It’s been pretty wintry here in San Diego these past few weeks. Jeans have taken the place of shorts, and sweatshirts, the place of polos. The chilly temps have similarly impacted our menus, with hardier dishes taking precedence over lighter fare. A case in point was last night’s entree, punti e fagioli, or spare ribs with beans: thick, center-cut country-style pork ribs simmered slowly in tomato sauce with cannellini beans. The perfect comfort food for a winter night.
The recipe for the dish comes from Michele Scicolone’s cookbook 1,000 Italian Recipes. What made this recipe even more appealing was the author’s claim that the dish improves “when made in advance.” I therefore made the full recipe, rather than halving it as I often do, so that we would have another meal ready for a busy day later in the week.
Preparation is minimal, calling for chopping a carrot, an onion, and a couple of cloves of garlic. Using canned beans and substituting a tin of San Marzano tomatoes for fresh were also time savers. Altogether, the dish took a tad over two hours to prepare, but most of that was cook time.
Scicolone has a well-earned reputation for fool-proof recipes and this one attests to it. My only variations from the recipe were adding the garlic after the carrots and onions had become tender and using a splash of wine to deglaze the pan before adding the tomatoes along with the browned ribs. After plating, I also drizzled some olive oil over the beans.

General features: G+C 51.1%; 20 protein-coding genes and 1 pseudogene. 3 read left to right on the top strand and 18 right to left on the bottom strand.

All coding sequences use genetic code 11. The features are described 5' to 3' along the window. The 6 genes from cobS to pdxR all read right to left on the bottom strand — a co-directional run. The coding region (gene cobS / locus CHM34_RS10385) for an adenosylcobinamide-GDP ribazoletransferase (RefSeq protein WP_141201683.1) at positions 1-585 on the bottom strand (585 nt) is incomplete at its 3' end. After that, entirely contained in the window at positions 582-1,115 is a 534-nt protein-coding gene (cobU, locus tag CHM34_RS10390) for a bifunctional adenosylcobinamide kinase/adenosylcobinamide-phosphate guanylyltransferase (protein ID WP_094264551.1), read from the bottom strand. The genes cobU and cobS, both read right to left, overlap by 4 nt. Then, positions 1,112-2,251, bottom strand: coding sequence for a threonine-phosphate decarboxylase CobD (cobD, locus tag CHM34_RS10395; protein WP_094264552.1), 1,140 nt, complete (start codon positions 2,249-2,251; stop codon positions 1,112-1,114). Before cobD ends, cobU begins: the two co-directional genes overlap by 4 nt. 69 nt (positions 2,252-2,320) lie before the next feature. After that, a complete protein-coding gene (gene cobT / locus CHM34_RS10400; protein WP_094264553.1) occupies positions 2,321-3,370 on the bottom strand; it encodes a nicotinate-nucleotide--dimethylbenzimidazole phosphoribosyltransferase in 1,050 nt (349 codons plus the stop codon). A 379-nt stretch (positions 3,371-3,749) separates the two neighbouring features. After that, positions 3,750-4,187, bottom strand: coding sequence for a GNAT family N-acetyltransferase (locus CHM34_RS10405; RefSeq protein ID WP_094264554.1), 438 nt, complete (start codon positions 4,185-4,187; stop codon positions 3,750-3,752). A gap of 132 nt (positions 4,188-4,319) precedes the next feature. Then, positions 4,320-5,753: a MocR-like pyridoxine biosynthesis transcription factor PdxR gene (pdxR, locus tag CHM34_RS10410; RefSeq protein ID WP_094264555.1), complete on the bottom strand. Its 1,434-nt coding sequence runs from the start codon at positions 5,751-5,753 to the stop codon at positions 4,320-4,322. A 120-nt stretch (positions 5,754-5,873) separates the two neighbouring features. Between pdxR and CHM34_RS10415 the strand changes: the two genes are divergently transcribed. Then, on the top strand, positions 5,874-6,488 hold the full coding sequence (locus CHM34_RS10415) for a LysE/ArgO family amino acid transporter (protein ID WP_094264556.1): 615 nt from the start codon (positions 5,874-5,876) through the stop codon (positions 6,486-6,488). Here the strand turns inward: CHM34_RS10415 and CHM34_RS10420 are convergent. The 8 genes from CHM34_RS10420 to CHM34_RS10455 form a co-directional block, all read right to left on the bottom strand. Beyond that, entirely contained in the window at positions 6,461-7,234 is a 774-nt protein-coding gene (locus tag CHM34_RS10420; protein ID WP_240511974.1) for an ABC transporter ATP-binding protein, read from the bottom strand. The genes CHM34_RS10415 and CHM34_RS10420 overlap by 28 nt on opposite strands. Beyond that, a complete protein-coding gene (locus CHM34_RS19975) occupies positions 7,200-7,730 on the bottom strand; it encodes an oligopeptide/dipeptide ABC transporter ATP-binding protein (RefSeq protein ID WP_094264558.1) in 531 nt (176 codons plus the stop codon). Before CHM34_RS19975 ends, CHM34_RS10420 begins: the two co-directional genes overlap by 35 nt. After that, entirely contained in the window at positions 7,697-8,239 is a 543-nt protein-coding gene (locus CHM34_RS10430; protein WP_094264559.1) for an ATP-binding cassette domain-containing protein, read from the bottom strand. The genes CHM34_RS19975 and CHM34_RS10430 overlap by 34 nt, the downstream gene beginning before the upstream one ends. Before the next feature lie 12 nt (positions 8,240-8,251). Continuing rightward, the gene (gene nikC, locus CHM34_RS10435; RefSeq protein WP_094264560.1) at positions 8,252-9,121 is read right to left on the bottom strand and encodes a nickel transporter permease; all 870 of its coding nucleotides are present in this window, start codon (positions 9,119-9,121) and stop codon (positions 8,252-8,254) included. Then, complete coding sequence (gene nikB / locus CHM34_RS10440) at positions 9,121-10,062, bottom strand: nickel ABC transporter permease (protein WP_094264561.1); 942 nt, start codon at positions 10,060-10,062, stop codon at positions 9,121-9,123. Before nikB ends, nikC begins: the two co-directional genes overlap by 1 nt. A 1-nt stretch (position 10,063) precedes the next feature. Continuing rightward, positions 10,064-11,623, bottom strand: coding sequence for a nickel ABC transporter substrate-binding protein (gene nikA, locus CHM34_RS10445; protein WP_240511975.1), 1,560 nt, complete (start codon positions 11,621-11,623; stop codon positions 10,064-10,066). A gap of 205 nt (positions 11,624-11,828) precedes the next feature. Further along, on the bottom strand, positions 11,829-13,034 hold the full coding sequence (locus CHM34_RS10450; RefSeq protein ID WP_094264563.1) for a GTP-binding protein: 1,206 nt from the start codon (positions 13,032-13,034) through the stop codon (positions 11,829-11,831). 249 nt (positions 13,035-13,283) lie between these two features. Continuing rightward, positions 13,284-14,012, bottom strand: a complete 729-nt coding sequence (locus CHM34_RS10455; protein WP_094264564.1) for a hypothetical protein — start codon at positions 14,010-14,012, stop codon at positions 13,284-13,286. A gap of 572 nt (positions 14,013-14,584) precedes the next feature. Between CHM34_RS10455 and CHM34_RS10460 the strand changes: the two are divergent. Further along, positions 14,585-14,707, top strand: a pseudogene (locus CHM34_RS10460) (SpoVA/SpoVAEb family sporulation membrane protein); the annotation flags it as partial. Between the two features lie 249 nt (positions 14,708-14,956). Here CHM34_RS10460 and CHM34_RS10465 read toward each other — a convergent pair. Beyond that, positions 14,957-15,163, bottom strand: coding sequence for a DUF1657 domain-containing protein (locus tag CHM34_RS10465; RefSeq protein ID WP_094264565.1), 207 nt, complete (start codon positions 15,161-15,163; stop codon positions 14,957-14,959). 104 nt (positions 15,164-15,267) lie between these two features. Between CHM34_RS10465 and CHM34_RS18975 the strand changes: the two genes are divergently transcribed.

The dish was so delicious that we had to restrain ourselves from diving into the portions we put aside for later this week.
Punti e Fagioli – Spareribs and Beans (from 1,000 Italian Recipes by Michele Scicolone)
2 tablespoons olive oil
3 pounds country-style pork spareribs, cut into individual ribs
1 onion, chopped
1 carrot, chopped
1 clove garlic, finely chopped
2 1/2 pounds fresh tomatoes, peeled, seeded, and chopped, or 1 (28-ounce) can peeled tomatoes, chopped
1 cup water
Salt and freshly ground black pepper
3 cups cooked or canned cannellini beans or cranberry beans, drained
1. In a large Dutch oven or other deep, heavy pot with a tight-fitting lid, heat the oil over medium heat. Add just enough of the ribs to fit comfortably in the pan. Brown them well on all sides, about 15 minutes. Transfer the ribs to a plate. Sprinkle with salt and pepper. Continue with the remaining ribs. When all are done, pour off all but 2 tablespoons of the fat.
2 Add the onion, carrot, and garlic to the pot. Cook, stirring frequently, until the vegetables are tender, about 10 minutes. (I added the garlic after 8 minutes and cooked it for about 2 minutes, until aromatic but not browned. Afterwards, I deglazed the pan with just a splash of white wine.)
Add the ribs, then the tomatoes, rosemary, water, and salt and pepper to taste. Bring to a simmer over low heat and cook 1 hour.
3 Add the beans, cover, and cook 30 minutes or until the meat is very tender and coming away from the bone. Taste and adjust seasoning. Serve hot. (After plating, I drizzled the beans with some olive oil.)
Wine Pairing: Barbera d’Alba, Chianti